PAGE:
Carbon monoxide alarm error


Came home today to discover that my First Alert model FCD4 was acting strangely. Single chirp every minute or so. Looking closely at the display was the "err" message.
I'm guessing it is one of two factors. #1 being they are cheaply made and simply don't last more than a couple years. #2 being the sensor is dirty causing the error message. If so how does one clean it? Would compressed do?
Add pictures here
<% if( /^image/.test(type) ){ %>
<% } %>
<%-name%>
Add image file
Upload

AC operated? Therefore not low battery, like smoke alarm. Or is there a battery backup? Knowing nothing about them except we have one plugged in near the bedrooms for last few years would one have to careful about damaging something by too much of blast of say air?
Add pictures here
<% if( /^image/.test(type) ){ %>
<% } %>
<%-name%>
Add image file
Upload
Jim wrote:

That's usually a low battery condition.
Add pictures here
<% if( /^image/.test(type) ){ %>
<% } %>
<%-name%>
Add image file
Upload
On Fri, 19 Sep 2008 19:43:18 -0400, Claude Hopper wrote:

Popped in fresh battery, same problem. Unit has a low batt message if the battery runs low. Unit itself is AC powered, battery backup.
Add pictures here
<% if( /^image/.test(type) ){ %>
<% } %>
<%-name%>
Add image file
Upload
Jim wrote:

Did you contact First Alert support? Did you RTFM? Always keep the manual. They know more about their product than I do.
http://www.firstalert.com/support.php
[8~{} Uncle Monster
Add pictures here
<% if( /^image/.test(type) ){ %>
<% } %>
<%-name%>
Add image file
Upload
wrote:

Howdy,
I will add something to the other comments you have seen...
We had a similar problem (not with a CO, but with a smoke) and could not find the cause of the chirp.
As it turns out, when these things are hard wired, they talk to each other, and the unit chirping was not the unit with the failed battery.
It took us quite a while to sort out, but you might want to consider that possibility.
All the best,
--
Kenneth

If you email... Please remove the "SPAMLESS."
  Click to see the full signature.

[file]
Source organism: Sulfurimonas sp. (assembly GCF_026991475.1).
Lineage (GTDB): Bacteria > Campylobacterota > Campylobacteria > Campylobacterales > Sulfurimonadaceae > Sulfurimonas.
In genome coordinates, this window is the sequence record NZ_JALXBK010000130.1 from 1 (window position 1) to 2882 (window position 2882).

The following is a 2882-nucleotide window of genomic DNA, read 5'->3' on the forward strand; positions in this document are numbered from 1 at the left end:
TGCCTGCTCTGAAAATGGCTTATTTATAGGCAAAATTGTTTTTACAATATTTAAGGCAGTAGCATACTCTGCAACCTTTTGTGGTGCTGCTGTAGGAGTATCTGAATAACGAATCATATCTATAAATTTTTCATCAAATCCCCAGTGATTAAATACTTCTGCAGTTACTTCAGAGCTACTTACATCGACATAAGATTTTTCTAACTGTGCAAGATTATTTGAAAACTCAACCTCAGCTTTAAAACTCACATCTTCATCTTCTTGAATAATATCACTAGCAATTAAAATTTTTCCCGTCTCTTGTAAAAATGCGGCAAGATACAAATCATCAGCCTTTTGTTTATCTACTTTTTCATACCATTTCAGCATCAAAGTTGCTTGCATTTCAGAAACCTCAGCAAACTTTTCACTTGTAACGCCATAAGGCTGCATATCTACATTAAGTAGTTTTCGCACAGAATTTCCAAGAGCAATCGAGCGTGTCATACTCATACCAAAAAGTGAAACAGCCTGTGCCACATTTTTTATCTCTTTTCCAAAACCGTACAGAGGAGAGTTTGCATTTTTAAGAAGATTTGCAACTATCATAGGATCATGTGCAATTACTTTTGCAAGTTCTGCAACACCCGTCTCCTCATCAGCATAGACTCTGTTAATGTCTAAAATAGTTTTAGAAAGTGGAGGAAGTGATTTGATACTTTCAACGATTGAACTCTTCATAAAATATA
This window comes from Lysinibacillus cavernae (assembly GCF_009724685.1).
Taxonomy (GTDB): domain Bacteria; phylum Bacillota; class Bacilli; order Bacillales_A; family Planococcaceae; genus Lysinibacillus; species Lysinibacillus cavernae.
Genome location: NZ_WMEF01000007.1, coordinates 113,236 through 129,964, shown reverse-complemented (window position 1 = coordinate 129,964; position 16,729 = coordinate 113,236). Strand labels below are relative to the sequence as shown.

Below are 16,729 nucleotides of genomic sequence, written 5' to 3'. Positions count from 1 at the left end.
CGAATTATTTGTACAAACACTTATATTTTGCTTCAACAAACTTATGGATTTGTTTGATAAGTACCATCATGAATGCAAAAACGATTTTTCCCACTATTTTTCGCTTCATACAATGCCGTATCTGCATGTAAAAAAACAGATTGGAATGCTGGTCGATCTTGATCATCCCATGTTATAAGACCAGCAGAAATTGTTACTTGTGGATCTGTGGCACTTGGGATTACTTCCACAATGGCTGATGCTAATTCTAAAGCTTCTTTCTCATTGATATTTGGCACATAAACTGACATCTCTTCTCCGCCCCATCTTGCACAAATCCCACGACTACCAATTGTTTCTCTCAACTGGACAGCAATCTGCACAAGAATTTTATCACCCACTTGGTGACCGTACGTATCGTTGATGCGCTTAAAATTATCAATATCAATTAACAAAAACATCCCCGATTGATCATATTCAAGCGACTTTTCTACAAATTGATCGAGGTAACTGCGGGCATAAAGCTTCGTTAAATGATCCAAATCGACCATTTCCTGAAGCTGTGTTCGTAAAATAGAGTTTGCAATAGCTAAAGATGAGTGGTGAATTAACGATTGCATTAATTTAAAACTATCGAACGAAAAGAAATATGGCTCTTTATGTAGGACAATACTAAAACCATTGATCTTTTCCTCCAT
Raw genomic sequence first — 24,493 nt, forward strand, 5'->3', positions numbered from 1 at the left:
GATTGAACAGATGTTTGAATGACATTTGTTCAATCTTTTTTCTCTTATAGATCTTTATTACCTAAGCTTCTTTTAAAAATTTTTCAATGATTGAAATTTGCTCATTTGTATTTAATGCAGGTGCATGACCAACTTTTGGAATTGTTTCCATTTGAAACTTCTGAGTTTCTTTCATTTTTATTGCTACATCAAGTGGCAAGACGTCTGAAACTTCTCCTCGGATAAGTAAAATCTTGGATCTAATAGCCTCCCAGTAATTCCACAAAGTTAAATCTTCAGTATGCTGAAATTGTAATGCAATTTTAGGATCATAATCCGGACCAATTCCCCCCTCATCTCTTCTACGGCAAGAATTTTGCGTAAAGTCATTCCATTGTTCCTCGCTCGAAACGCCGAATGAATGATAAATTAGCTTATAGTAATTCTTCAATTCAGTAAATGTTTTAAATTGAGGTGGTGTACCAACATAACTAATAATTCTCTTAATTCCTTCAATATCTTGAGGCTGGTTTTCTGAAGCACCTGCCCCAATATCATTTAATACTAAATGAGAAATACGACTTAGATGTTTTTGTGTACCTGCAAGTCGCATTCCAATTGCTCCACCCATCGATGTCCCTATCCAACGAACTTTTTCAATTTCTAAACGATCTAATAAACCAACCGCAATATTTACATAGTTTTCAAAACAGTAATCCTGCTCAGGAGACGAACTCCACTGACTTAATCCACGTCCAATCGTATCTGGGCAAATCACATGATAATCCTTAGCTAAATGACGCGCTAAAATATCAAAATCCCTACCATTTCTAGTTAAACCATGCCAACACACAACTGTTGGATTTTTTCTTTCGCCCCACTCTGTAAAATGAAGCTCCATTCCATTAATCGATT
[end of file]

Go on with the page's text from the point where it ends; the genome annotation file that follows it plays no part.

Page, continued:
Add pictures here
<% if( /^image/.test(type) ){ %>
<% } %>
<%-name%>
Add image file
Upload
I have a bunch of them around the house and some have battery backup even though there are AC...when batteries get lo they alarm to let you know to replace it..I have 1 unit that goes lo ever 4 months...going to replace it..I have about 7 around the house, each one backs up the other..much better when your dealing with a quiet killer

Add pictures here
<% if( /^image/.test(type) ){ %>
<% } %>
<%-name%>
Add image file
Upload
According to the paperwork included in every smoke detector and CO detector sold in the US, there is a disclaimer that states there is a high failure rate among these products. In some cases up to 50%, but the jurisdiction involved dictates if they have to state the actual failure rate or merely say a "number" of these products can be expected to fail.
There are countless stories of these products going off after the FD has responded and the fire is out.
They're a crap shoot.
In the event of an actual fire, if there is any warning, a good plan saves more people than anything else. If harmful gases overcome people before they respond, the story turns the other way. There are different kinds of smoke and CO alerts out there, and their reliability is all over the map.
Good luck.
Steve
Add pictures here
<% if( /^image/.test(type) ){ %>
<% } %>
<%-name%>
Add image file
Upload
Jim wrote:

It might have drifted out of calibration. I wouldn't try air, just replace it.
--
It takes a big man to cry,
but it takes a bigger man to laugh at that man. -Jack Handey
  Click to see the full signature.
Add pictures here
<% if( /^image/.test(type) ){ %>
<% } %>
<%-name%>
Add image file
Upload

HomeOwnersHub.com is a website for homeowners and building and maintenance pros. It is not affiliated with any of the manufacturers or service providers discussed here. All logos and trade names are the property of their respective owners.